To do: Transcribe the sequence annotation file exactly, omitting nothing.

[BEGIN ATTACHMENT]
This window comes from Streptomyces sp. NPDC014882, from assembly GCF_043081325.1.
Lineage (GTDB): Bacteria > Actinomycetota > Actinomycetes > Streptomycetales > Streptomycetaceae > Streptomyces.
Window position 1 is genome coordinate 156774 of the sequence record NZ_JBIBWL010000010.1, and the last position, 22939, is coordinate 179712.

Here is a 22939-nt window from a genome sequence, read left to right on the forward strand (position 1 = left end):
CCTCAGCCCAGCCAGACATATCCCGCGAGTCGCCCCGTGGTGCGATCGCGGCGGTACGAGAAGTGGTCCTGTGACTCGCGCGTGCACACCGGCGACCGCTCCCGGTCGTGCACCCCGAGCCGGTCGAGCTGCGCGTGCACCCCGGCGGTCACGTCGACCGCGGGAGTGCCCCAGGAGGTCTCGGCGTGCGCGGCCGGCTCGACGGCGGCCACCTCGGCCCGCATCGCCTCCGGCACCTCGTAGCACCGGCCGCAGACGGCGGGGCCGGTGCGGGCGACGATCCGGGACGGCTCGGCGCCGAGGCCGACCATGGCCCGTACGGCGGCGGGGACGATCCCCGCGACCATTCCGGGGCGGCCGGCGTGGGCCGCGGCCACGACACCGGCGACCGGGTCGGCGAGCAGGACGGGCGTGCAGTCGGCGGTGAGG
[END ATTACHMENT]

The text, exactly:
This window comes from Streptomyces sp. NPDC014882, from assembly GCF_043081325.1.
Lineage (GTDB): Bacteria > Actinomycetota > Actinomycetes > Streptomycetales > Streptomycetaceae > Streptomyces.
Window position 1 is genome coordinate 156774 of the sequence record NZ_JBIBWL010000010.1, and the last position, 22939, is coordinate 179712.

Here is a 22939-nt window from a genome sequence, read left to right on the forward strand (position 1 = left end):
CCTCAGCCCAGCCAGACATATCCCGCGAGTCGCCCCGTGGTGCGATCGCGGCGGTACGAGAAGTGGTCCTGTGACTCGCGCGTGCACACCGGCGACCGCTCCCGGTCGTGCACCCCGAGCCGGTCGAGCTGCGCGTGCACCCCGGCGGTCACGTCGACCGCGGGAGTGCCCCAGGAGGTCTCGGCGTGCGCGGCCGGCTCGACGGCGGCCACCTCGGCCCGCATCGCCTCCGGCACCTCGTAGCACCGGCCGCAGACGGCGGGGCCGGTGCGGGCGACGATCCGGGACGGCTCGGCGCCGAGGCCGACCATGGCCCGTACGGCGGCGGGGACGATCCCCGCGACCATTCCGGGGCGGCCGGCGTGGGCCGCGGCCACGACACCGGCGACCGGGTCGGCGAGCAGGACGGGCGTGCAGTCGGCGGTGAGG